Flexibility is key, Carney says -UPDATE

LONDON (ShareCast) - Speaking this past weekend at the World Economic Forum in Davos Bank of Canada Governor Mark Carney said central banks still have margin left to ease monetary policy further - if needed - and can be flexible in meeting inflation targets.

Of particular importance, he emphasised that the current task of monetary policy is to ensure that key economies can "achieve escape velocity."

In that same vein, he added that: "There continue to be monetary policy options in all the major economies."

"Within the framework of flexible inflation targeting that exists in most of the developed economies, there remains considerable flexibility," he explained.

That comes after last month he stoked a heated debate on what ought to be the monetary authority´s policies, when he said nominal gross domestic product targeting could be an even "more powerful tool" to stimulate economies.

Not coincidentally, Adair Turner, Chairman of the UK's Financial Services Authority, will say in a speech next month that an inflation target isn't enough to promote growth, the Sunday Telegraph reported yesterday.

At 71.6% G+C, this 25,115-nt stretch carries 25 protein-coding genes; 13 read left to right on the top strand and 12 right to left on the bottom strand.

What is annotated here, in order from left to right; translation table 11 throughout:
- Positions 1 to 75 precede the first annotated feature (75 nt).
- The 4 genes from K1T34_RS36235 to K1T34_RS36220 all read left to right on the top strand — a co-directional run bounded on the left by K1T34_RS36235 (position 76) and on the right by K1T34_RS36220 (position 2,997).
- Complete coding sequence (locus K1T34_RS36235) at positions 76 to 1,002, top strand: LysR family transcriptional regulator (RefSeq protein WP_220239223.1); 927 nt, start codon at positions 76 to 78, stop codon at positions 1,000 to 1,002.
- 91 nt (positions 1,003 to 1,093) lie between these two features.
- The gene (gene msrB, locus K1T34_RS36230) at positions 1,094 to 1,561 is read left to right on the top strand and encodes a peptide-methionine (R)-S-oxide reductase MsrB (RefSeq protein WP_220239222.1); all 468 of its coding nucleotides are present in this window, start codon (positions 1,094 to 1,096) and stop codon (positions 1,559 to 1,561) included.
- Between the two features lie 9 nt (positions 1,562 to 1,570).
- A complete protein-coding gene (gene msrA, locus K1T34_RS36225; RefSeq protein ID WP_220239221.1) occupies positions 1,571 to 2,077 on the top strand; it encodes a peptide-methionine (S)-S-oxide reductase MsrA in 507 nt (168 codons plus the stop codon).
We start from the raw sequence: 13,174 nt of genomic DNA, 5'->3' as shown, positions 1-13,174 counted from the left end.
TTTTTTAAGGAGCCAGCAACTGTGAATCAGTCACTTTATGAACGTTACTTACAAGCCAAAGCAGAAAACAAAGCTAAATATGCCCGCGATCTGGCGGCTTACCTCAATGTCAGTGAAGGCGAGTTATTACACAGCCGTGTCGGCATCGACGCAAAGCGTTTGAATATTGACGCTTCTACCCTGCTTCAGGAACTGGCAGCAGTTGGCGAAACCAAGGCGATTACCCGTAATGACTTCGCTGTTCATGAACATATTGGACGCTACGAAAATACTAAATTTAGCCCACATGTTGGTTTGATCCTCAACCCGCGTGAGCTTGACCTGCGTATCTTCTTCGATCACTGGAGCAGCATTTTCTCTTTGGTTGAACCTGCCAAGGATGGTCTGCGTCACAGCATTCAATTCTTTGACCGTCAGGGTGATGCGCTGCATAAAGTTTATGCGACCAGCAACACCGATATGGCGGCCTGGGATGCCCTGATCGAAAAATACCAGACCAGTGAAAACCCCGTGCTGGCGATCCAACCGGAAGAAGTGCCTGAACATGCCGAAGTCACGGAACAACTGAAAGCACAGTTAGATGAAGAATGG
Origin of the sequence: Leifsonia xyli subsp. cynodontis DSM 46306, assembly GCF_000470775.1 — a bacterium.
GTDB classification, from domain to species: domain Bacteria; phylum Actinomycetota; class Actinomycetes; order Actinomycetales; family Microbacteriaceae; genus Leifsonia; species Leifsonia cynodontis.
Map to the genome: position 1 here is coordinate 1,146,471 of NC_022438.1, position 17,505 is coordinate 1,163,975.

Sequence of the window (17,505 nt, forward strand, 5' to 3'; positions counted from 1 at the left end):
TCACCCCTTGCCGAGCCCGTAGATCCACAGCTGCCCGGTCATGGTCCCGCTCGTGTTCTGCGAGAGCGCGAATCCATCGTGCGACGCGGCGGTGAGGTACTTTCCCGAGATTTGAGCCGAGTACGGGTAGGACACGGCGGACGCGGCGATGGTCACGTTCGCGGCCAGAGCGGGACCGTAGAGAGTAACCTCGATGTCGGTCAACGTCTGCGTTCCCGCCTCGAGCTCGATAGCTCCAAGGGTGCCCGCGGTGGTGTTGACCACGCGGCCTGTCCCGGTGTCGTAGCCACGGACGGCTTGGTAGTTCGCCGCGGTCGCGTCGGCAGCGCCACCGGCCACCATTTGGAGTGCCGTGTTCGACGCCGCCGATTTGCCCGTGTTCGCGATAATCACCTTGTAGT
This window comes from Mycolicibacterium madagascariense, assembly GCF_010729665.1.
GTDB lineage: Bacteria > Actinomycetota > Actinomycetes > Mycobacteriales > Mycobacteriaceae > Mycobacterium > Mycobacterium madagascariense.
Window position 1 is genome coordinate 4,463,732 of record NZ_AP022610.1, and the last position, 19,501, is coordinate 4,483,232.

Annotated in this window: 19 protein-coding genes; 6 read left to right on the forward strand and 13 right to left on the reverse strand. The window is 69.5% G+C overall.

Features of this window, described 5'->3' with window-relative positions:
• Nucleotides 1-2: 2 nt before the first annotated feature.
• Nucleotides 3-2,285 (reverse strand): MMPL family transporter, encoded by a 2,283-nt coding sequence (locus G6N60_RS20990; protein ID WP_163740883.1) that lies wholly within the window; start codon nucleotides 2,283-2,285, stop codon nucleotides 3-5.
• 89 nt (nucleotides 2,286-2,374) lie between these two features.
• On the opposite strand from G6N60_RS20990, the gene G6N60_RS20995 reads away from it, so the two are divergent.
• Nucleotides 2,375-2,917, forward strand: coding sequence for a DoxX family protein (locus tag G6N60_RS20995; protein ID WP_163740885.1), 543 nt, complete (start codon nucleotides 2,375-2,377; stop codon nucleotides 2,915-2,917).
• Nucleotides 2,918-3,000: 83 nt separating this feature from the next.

Critically nonetheless, Carney also highlighted that while monetary policy can do its bit it does not have the ability to "set the seeds for a sustainable recovery,"

The Bank´s future Governor is due to testify before the Treasury Select Committee on February 7th regarding the Bank of England´s quantitative easing program.

It will be interesting to see what rating agencies think of this whole debate and its potential implications for the country´s AAA as well. They may not be as negative as one might fear, comment analysts at Digital Look.

Coincidentally, in a research note sent to Credit Suisse (NYSE: CRP - news) clients this morning ex-Bank of England policy maker Kate Barker argues that the Bank´s inflation target should be changed. In the current "exceptional" circumstances, she thinks a temporary change to a target range of 1-4% could be warranted. However, she argues such a change should only be temporary: once its near-term objectives are achieved, the policy remit should revert to a 1-3% CPI (Other OTC: CPIC - news) target.